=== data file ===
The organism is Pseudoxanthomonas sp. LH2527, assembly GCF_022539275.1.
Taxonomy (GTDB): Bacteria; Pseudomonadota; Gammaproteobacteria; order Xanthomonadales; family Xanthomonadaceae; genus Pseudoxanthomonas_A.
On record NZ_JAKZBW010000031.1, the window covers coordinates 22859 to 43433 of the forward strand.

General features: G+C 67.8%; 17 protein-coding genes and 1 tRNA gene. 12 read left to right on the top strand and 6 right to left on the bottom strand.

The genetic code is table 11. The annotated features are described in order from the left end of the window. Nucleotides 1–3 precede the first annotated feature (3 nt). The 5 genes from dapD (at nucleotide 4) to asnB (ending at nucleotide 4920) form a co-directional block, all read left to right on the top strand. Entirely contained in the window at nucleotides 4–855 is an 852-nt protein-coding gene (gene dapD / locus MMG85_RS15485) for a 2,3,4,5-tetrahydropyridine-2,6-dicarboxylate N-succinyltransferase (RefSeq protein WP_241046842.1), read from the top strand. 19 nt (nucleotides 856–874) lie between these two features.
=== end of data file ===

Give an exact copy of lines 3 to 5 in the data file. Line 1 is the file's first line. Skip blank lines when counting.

On record NZ_JAKZBW010000031.1, the window covers coordinates 22859 to 43433 of the forward strand.

General features: G+C 67.8%; 17 protein-coding genes and 1 tRNA gene. 12 read left to right on the top strand and 6 right to left on the bottom strand.

The genetic code is table 11. The annotated features are described in order from the left end of the window. Nucleotides 1–3 precede the first annotated feature (3 nt). The 5 genes from dapD (at nucleotide 4) to asnB (ending at nucleotide 4920) form a co-directional block, all read left to right on the top strand. Entirely contained in the window at nucleotides 4–855 is an 852-nt protein-coding gene (gene dapD / locus MMG85_RS15485) for a 2,3,4,5-tetrahydropyridine-2,6-dicarboxylate N-succinyltransferase (RefSeq protein WP_241046842.1), read from the top strand. 19 nt (nucleotides 856–874) lie between these two features.